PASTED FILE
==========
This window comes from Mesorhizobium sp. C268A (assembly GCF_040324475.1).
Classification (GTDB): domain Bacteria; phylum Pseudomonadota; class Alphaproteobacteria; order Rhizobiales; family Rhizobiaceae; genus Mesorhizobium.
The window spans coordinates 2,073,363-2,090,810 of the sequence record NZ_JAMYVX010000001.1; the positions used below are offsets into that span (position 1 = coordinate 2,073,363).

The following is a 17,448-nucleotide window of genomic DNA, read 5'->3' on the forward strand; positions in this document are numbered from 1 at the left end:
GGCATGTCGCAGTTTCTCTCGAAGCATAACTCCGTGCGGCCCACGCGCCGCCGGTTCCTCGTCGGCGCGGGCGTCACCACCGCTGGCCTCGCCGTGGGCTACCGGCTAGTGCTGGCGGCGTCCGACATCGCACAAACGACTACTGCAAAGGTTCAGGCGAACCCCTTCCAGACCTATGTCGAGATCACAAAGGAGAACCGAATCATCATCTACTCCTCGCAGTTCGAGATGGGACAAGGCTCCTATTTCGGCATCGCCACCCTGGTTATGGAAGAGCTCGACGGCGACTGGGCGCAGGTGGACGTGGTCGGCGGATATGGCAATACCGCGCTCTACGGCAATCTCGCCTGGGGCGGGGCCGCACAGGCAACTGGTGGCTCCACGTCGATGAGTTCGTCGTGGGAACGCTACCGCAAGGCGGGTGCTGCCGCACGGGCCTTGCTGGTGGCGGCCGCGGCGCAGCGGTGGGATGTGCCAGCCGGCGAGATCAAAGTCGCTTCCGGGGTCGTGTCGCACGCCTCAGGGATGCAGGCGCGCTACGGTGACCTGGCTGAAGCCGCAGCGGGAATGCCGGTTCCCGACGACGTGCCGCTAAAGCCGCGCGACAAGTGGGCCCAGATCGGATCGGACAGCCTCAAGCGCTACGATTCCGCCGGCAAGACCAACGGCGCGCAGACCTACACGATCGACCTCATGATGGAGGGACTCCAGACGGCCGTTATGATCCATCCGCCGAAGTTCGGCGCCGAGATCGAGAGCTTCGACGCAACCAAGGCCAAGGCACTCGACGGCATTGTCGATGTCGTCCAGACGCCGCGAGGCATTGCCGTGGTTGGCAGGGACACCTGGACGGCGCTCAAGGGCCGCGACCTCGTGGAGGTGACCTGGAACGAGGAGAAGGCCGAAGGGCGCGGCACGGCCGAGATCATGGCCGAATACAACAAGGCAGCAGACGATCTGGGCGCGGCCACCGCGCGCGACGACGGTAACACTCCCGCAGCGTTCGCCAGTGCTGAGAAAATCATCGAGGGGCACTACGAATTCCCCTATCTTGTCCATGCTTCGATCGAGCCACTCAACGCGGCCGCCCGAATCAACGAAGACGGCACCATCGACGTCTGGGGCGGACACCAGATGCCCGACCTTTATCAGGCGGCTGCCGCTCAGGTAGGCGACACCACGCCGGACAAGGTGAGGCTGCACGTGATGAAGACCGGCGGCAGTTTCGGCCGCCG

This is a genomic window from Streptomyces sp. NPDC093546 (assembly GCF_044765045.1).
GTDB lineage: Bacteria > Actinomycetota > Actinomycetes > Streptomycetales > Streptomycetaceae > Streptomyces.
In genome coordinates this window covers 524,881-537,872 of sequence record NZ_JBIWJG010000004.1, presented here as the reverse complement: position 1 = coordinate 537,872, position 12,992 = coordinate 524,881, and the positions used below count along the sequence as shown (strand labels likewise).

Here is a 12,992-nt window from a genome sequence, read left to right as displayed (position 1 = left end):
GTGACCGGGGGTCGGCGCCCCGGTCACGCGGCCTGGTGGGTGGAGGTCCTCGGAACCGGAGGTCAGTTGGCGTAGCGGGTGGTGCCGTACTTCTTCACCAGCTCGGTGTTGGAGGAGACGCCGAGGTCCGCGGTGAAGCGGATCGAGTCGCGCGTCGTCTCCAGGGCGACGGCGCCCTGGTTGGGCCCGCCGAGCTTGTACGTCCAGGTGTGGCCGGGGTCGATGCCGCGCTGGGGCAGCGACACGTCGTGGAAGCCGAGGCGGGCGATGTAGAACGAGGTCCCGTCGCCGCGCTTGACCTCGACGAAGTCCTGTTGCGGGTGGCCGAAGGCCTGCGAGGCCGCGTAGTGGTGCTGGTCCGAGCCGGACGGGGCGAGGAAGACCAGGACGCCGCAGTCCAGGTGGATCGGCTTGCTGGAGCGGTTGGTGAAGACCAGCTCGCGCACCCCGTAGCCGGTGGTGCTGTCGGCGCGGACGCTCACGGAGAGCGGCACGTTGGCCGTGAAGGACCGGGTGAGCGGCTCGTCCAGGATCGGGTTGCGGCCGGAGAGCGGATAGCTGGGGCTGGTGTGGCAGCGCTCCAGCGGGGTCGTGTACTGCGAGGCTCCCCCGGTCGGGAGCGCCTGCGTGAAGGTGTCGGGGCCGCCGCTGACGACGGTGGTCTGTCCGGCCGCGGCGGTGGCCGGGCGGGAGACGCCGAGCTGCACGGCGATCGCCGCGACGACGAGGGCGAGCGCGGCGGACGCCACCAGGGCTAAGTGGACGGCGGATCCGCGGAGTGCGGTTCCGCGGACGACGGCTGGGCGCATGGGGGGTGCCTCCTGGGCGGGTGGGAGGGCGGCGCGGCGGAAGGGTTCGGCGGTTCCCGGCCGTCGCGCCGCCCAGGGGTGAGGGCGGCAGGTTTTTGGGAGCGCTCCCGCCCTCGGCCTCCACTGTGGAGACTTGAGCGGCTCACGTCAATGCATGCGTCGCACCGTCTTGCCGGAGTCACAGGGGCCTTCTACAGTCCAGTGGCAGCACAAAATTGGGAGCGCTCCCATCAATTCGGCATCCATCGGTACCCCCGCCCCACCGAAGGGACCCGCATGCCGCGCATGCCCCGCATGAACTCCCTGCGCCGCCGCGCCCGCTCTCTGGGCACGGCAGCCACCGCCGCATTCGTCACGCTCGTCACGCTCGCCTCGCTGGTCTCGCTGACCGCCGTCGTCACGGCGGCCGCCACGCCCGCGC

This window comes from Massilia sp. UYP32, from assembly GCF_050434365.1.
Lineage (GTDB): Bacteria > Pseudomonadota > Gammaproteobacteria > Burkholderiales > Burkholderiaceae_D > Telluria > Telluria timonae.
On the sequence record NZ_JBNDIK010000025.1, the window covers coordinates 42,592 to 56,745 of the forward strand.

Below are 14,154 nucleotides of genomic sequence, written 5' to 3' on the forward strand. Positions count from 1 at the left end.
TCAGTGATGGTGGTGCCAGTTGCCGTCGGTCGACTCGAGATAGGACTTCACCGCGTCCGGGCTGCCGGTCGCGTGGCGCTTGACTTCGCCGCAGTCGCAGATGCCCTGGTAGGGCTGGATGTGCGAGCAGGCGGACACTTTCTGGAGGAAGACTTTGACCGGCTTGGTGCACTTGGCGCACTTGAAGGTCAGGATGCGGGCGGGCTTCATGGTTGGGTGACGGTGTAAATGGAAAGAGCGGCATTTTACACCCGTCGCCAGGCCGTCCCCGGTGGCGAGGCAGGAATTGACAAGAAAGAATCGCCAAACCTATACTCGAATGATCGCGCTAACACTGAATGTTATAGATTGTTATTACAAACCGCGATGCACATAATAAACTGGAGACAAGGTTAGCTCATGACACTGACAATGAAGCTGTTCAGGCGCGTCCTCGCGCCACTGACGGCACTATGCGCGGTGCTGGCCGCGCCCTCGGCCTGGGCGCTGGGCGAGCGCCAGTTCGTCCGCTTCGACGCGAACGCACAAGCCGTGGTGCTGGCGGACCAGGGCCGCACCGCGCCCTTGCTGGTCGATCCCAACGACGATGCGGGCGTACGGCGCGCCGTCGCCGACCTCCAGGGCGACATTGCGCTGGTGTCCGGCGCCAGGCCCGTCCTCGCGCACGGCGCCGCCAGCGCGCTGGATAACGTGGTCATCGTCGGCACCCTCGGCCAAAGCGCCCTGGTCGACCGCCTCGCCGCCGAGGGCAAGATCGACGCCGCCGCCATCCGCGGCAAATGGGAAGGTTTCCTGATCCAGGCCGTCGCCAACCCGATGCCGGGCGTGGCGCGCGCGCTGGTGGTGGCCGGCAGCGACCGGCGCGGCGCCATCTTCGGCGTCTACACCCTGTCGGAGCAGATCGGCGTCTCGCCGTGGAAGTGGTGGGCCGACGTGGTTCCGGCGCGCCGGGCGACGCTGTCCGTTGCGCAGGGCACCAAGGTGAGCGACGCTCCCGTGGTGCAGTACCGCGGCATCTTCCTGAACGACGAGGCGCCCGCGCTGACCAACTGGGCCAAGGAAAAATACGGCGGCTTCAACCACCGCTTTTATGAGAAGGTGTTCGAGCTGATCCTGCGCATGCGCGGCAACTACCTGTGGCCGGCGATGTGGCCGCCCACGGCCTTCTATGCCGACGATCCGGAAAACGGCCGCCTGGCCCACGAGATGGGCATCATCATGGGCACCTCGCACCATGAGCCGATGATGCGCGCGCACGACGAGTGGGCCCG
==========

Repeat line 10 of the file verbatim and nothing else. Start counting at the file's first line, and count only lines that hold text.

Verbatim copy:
GTGACCGGGGGTCGGCGCCCCGGTCACGCGGCCTGGTGGGTGGAGGTCCTCGGAACCGGAGGTCAGTTGGCGTAGCGGGTGGTGCCGTACTTCTTCACCAGCTCGGTGTTGGAGGAGACGCCGAGGTCCGCGGTGAAGCGGATCGAGTCGCGCGTCGTCTCCAGGGCGACGGCGCCCTGGTTGGGCCCGCCGAGCTTGTACGTCCAGGTGTGGCCGGGGTCGATGCCGCGCTGGGGCAGCGACACGTCGTGGAAGCCGAGGCGGGCGATGTAGAACGAGGTCCCGTCGCCGCGCTTGACCTCGACGAAGTCCTGTTGCGGGTGGCCGAAGGCCTGCGAGGCCGCGTAGTGGTGCTGGTCCGAGCCGGACGGGGCGAGGAAGACCAGGACGCCGCAGTCCAGGTGGATCGGCTTGCTGGAGCGGTTGGTGAAGACCAGCTCGCGCACCCCGTAGCCGGTGGTGCTGTCGGCGCGGACGCTCACGGAGAGCGGCACGTTGGCCGTGAAGGACCGGGTGAGCGGCTCGTCCAGGATCGGGTTGCGGCCGGAGAGCGGATAGCTGGGGCTGGTGTGGCAGCGCTCCAGCGGGGTCGTGTACTGCGAGGCTCCCCCGGTCGGGAGCGCCTGCGTGAAGGTGTCGGGGCCGCCGCTGACGACGGTGGTCTGTCCGGCCGCGGCGGTGGCCGGGCGGGAGACGCCGAGCTGCACGGCGATCGCCGCGACGACGAGGGCGAGCGCGGCGGACGCCACCAGGGCTAAGTGGACGGCGGATCCGCGGAGTGCGGTTCCGCGGACGACGGCTGGGCGCATGGGGGGTGCCTCCTGGGCGGGTGGGAGGGCGGCGCGGCGGAAGGGTTCGGCGGTTCCCGGCCGTCGCGCCGCCCAGGGGTGAGGGCGGCAGGTTTTTGGGAGCGCTCCCGCCCTCGGCCTCCACTGTGGAGACTTGAGCGGCTCACGTCAATGCATGCGTCGCACCGTCTTGCCGGAGTCACAGGGGCCTTCTACAGTCCAGTGGCAGCACAAAATTGGGAGCGCTCCCATCAATTCGGCATCCATCGGTACCCCCGCCCCACCGAAGGGACCCGCATGCCGCGCATGCCCCGCATGAACTCCCTGCGCCGCCGCGCCCGCTCTCTGGGCACGGCAGCCACCGCCGCATTCGTCACGCTCGTCACGCTCGCCTCGCTGGTCTCGCTGACCGCCGTCGTCACGGCGGCCGCCACGCCCGCGC